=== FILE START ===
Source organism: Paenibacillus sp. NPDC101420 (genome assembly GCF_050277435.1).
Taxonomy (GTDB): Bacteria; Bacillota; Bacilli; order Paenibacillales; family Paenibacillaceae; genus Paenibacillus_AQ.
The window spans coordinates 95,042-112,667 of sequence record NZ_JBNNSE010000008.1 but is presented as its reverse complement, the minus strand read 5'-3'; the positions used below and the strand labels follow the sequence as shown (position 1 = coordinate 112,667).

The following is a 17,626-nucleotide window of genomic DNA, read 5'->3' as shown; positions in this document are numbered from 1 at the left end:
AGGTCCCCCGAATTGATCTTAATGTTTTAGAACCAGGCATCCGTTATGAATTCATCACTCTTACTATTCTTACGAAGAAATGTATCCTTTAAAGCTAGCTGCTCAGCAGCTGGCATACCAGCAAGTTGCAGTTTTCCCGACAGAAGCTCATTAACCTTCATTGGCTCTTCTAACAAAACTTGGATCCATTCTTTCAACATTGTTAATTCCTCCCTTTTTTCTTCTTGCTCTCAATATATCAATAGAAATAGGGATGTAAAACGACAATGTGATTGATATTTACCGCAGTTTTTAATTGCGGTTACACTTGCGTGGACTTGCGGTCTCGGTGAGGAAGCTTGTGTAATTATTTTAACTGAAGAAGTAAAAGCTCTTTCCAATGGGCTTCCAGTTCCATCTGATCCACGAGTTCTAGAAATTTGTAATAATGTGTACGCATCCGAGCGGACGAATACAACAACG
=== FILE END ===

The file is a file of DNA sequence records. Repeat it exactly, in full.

Source organism: Paenibacillus sp. NPDC101420 (genome assembly GCF_050277435.1).
Taxonomy (GTDB): Bacteria; Bacillota; Bacilli; order Paenibacillales; family Paenibacillaceae; genus Paenibacillus_AQ.
The window spans coordinates 95,042-112,667 of sequence record NZ_JBNNSE010000008.1 but is presented as its reverse complement, the minus strand read 5'-3'; the positions used below and the strand labels follow the sequence as shown (position 1 = coordinate 112,667).

The following is a 17,626-nucleotide window of genomic DNA, read 5'->3' as shown; positions in this document are numbered from 1 at the left end:
AGGTCCCCCGAATTGATCTTAATGTTTTAGAACCAGGCATCCGTTATGAATTCATCACTCTTACTATTCTTACGAAGAAATGTATCCTTTAAAGCTAGCTGCTCAGCAGCTGGCATACCAGCAAGTTGCAGTTTTCCCGACAGAAGCTCATTAACCTTCATTGGCTCTTCTAACAAAACTTGGATCCATTCTTTCAACATTGTTAATTCCTCCCTTTTTTCTTCTTGCTCTCAATATATCAATAGAAATAGGGATGTAAAACGACAATGTGATTGATATTTACCGCAGTTTTTAATTGCGGTTACACTTGCGTGGACTTGCGGTCTCGGTGAGGAAGCTTGTGTAATTATTTTAACTGAAGAAGTAAAAGCTCTTTCCAATGGGCTTCCAGTTCCATCTGATCCACGAGTTCTAGAAATTTGTAATAATGTGTACGCATCCGAGCGGACGAATACAACAACG